New Year in Saint Louis

A minor scene, to set the stage for the new year.

I am sitting on the fly-infested terrace of Hotel de La Poste in Saint Louis, the old capital of French West Africa. Within earshot, the sounds of cars rattling along on the old, rusty bridge, named after the Frenchman Faidherbe, who ran this place in the 1860s. The bridge has been here for well over a century and is being replaced.

Pont Faidherbe, Saint Louis

Amidst the flies and the noise I am reading a new magazine: Melting Pop. It’s not the best of names but still: with a daring picture of South African dancer Neliswe Xaba on the cover you are sure to have an impact in this deeply conservative country. Melting Pop celebrates “métissage”, the mixing of minds, cultures, bodies and souls.

Enter a large fiftysomething French woman. Dressed to the nines, hair in an authoritative bun. Slippers. She is quite clearly of the opinion that we are still in the era of Antoine de Saint-Exupéry, the man who delivered mail by plane from France to Senegal – then still an internal flight.

She starts ordering Moussa about: take my luggage there, get my seat in the car ready, that sort of thing. Moussa is her servant, apparently, and maybe even her temporary toy-boy, who knows. He listens quasi attentively, decked in a bright “Fly Emirates” T-shirt, baseball cap on his head, jogging trousers, sport shoes. A cigarette loosely fits between two fingers of his right hand. The woman uses the kind of rapid-fire guttural French, which with time becomes indistinguishable from bubbling water in a French country river. I am sure Moussa misses at least two-thirds of what she is on about.

Melting Pop, meanwhile, turns out to be an interesting mix of photography, music (it features Mulatu Astatsqé’s sensational 2009 album and also Lisbon-based kuduro band Buraka Som Sistema), there’s also visual arts, reviews and fashion. Trendy stuff from the city. And then there are the more conventional things: the long interview, the resuscitation of Panafricanism and the long highbrow analytical article so beloved by Francophone authors. But on the whole, it’s interesting and challenging. Made in Dakar.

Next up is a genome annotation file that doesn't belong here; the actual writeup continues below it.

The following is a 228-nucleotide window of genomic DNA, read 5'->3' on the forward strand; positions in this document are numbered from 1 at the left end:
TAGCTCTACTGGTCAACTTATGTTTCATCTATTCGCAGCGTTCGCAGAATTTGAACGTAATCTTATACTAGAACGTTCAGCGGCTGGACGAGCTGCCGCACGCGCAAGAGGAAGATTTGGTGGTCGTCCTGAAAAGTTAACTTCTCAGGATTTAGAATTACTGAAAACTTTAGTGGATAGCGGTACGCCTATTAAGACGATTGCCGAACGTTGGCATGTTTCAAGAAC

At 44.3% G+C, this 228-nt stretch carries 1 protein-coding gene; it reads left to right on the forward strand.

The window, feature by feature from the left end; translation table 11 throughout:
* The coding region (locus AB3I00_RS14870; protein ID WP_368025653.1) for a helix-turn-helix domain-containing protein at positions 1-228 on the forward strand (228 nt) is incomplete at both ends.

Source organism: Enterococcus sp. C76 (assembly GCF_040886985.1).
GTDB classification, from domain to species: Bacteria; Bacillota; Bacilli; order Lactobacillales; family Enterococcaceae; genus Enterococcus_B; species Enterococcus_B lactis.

Melting Pop also has the obligatory “who’s up who’s down” page. IN and OUT it’s called. My predictions for 2010, the 50th birthday of Senegal and a baker’s dozen of other African countries: old Pont Faidherbe, Saint Exupéry and that rather insufferable French woman will be OUT. The new bridge, Melting Pop and the happy mixing of everything are coming IN. Oh, and Moussa too, although he may not be aware of it…

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One Response to “New Year in Saint Louis”

  1. A tunnel with two dead ends | Bram Posthumus - Yoff Tales Says:

    […] attitude that seems to come from too many European individuals who stay in this part of the world. I saw a little example of that many years ago and I have no doubt that there are many more. (In nominally Francophone West Africa everyone who […]

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